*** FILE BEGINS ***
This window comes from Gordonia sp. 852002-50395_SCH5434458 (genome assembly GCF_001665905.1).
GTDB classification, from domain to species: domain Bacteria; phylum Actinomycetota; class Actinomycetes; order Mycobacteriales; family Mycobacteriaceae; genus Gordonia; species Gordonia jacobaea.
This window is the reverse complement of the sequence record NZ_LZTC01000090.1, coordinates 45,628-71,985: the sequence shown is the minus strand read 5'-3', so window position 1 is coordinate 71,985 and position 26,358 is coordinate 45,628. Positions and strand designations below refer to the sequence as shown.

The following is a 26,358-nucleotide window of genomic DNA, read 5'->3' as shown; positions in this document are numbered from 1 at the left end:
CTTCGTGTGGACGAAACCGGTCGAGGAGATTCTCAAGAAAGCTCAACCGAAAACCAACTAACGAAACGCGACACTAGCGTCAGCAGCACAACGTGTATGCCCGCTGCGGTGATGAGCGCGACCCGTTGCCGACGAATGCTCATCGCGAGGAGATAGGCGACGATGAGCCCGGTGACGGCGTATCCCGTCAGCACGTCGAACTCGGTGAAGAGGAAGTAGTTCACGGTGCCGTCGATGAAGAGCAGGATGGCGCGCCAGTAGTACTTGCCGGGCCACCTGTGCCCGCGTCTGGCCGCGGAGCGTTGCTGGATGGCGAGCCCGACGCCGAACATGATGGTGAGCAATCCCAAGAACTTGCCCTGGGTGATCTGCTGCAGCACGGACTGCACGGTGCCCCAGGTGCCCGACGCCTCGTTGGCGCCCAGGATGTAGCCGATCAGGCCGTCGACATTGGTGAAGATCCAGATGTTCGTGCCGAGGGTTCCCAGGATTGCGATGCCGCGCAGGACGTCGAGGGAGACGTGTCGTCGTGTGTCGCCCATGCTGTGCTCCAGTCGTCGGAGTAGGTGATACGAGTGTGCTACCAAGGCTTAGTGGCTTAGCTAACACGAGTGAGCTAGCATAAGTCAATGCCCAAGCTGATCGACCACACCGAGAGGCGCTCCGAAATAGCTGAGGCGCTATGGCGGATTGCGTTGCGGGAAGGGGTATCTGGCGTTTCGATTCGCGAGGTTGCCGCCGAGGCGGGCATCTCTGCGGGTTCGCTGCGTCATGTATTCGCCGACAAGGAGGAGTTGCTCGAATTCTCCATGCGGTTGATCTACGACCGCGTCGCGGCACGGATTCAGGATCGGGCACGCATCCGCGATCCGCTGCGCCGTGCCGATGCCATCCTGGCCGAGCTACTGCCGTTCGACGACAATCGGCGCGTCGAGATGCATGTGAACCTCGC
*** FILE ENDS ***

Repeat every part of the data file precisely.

This window comes from Gordonia sp. 852002-50395_SCH5434458 (genome assembly GCF_001665905.1).
GTDB classification, from domain to species: domain Bacteria; phylum Actinomycetota; class Actinomycetes; order Mycobacteriales; family Mycobacteriaceae; genus Gordonia; species Gordonia jacobaea.
This window is the reverse complement of the sequence record NZ_LZTC01000090.1, coordinates 45,628-71,985: the sequence shown is the minus strand read 5'-3', so window position 1 is coordinate 71,985 and position 26,358 is coordinate 45,628. Positions and strand designations below refer to the sequence as shown.

The following is a 26,358-nucleotide window of genomic DNA, read 5'->3' as shown; positions in this document are numbered from 1 at the left end:
CTTCGTGTGGACGAAACCGGTCGAGGAGATTCTCAAGAAAGCTCAACCGAAAACCAACTAACGAAACGCGACACTAGCGTCAGCAGCACAACGTGTATGCCCGCTGCGGTGATGAGCGCGACCCGTTGCCGACGAATGCTCATCGCGAGGAGATAGGCGACGATGAGCCCGGTGACGGCGTATCCCGTCAGCACGTCGAACTCGGTGAAGAGGAAGTAGTTCACGGTGCCGTCGATGAAGAGCAGGATGGCGCGCCAGTAGTACTTGCCGGGCCACCTGTGCCCGCGTCTGGCCGCGGAGCGTTGCTGGATGGCGAGCCCGACGCCGAACATGATGGTGAGCAATCCCAAGAACTTGCCCTGGGTGATCTGCTGCAGCACGGACTGCACGGTGCCCCAGGTGCCCGACGCCTCGTTGGCGCCCAGGATGTAGCCGATCAGGCCGTCGACATTGGTGAAGATCCAGATGTTCGTGCCGAGGGTTCCCAGGATTGCGATGCCGCGCAGGACGTCGAGGGAGACGTGTCGTCGTGTGTCGCCCATGCTGTGCTCCAGTCGTCGGAGTAGGTGATACGAGTGTGCTACCAAGGCTTAGTGGCTTAGCTAACACGAGTGAGCTAGCATAAGTCAATGCCCAAGCTGATCGACCACACCGAGAGGCGCTCCGAAATAGCTGAGGCGCTATGGCGGATTGCGTTGCGGGAAGGGGTATCTGGCGTTTCGATTCGCGAGGTTGCCGCCGAGGCGGGCATCTCTGCGGGTTCGCTGCGTCATGTATTCGCCGACAAGGAGGAGTTGCTCGAATTCTCCATGCGGTTGATCTACGACCGCGTCGCGGCACGGATTCAGGATCGGGCACGCATCCGCGATCCGCTGCGCCGTGCCGATGCCATCCTGGCCGAGCTACTGCCGTTCGACGACAATCGGCGCGTCGAGATGCATGTGAACCTCGC